The Man from Mars Themes
by Margaret Atwood

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Themes and Meanings

(Comprehensive Guide to Short Stories, Critical Edition)

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Margaret Atwood has written this story not only to examine what it is to be the “other” in a foreign culture but also to explore what it is to be “other” in one’s own social milieu. The title refers to the enigmatic, unnamed man who is so alien from Christine and her contemporaries that he might as well be from Mars. At their first encounter, Christine is polite, putting on her official welcoming smile, but his differences are so drastic that he is grossly unattractive to her. She concludes their conversation with a terminal smile, but such nuances are lost on him.

A contact zone, a place where two different cultures confront each other, is established between Christine and the man, but it is such unfamiliar territory for both of them that they cannot navigate it in ways beneficial to either of them. The young man’s passion seems to be to maintain the contact zone no matter what, but he has no idea how to get to know Christine in the context of Canadian society.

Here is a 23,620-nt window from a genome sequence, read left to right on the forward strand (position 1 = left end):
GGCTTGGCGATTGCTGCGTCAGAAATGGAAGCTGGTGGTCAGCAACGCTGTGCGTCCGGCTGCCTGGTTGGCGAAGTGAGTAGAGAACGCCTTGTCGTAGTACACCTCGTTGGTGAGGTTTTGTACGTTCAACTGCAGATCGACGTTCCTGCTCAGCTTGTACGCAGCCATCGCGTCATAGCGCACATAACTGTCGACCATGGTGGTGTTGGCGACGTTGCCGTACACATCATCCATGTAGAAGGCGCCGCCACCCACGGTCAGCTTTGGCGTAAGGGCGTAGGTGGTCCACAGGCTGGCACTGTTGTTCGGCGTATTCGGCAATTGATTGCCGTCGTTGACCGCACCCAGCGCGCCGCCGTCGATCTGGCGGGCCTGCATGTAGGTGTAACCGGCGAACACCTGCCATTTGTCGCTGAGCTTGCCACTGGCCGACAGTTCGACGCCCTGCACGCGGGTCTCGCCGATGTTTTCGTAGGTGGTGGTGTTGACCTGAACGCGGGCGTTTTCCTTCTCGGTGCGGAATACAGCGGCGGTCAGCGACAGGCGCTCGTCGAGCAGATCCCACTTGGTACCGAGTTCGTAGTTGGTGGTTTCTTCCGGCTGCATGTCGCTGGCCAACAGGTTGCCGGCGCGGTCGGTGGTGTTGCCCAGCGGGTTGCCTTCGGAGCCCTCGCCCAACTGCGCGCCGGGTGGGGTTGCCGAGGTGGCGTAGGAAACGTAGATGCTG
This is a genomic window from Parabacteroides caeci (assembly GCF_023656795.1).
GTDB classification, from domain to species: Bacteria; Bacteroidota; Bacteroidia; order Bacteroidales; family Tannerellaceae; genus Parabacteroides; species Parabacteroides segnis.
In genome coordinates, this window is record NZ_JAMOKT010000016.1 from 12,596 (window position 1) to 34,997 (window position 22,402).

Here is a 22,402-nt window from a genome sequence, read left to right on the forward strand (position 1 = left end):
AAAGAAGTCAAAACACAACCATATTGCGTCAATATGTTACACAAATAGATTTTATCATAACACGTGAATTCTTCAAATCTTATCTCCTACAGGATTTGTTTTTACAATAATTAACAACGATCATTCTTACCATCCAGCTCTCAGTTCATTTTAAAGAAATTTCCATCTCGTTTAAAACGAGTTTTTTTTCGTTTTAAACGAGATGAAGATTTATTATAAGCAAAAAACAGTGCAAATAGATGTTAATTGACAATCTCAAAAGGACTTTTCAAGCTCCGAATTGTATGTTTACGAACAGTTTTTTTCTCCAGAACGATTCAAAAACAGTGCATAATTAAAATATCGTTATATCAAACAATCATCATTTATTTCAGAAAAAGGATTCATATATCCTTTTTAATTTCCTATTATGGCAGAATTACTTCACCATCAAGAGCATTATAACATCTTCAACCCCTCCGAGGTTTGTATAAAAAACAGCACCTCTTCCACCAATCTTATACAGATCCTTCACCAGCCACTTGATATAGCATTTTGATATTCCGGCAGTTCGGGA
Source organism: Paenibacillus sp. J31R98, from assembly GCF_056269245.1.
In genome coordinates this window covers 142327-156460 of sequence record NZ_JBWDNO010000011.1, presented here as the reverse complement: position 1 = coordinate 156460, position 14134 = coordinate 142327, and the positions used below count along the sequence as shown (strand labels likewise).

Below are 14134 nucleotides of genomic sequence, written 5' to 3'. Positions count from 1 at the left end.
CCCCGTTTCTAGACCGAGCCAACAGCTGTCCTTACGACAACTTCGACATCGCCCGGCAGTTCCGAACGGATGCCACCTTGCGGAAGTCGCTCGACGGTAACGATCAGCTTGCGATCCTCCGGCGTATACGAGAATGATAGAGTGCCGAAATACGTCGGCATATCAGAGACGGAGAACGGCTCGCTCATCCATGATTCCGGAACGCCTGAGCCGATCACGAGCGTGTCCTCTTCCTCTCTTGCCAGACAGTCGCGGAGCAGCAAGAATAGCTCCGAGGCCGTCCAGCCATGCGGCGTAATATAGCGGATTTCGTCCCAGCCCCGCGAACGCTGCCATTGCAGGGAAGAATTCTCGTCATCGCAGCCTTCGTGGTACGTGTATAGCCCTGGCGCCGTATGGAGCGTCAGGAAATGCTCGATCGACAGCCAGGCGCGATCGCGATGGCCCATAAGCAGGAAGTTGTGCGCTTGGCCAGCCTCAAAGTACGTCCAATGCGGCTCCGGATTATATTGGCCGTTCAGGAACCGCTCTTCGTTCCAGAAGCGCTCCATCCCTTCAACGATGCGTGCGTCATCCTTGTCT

Christine knows people from other cultures and thinks of herself as a liberal. Atwood wants to show that Christine is limited by Western ideology, even though Christine herself believes that she is tolerant and progressive. She has an uneasy relationship with Elvira, her mother’s West Indian housekeeper. Puzzled by Elvira’s surliness, Christine has no idea how to overcome the barriers between them. Even though Christine’s intentions are good, she is constrained by a dominant ideology that necessarily limits her perspective and compassion.

The Asian man is not the only outsider; Christine is an outsider in her own family. Her mother is petite and graceful, and Christine has two beautiful sisters, one already married, the other soon to be. Christine, large and athletic, does not fit her culture’s definition of beautiful. She has compensated for her outsider status by becoming involved in politics and athletics. Her male friends feel comfortable with her as a fellow athlete and hard worker, but to them she is neither attractive nor interesting.

It is the “man from Mars” who sees Christine as an alluring woman and, in so doing, brings about a change in her status. She becomes attractive because another man finds her so. It is as if her value as a commodity increases because there suddenly is a demand when there was not one before. While she is...

(The entire section is 615 words.)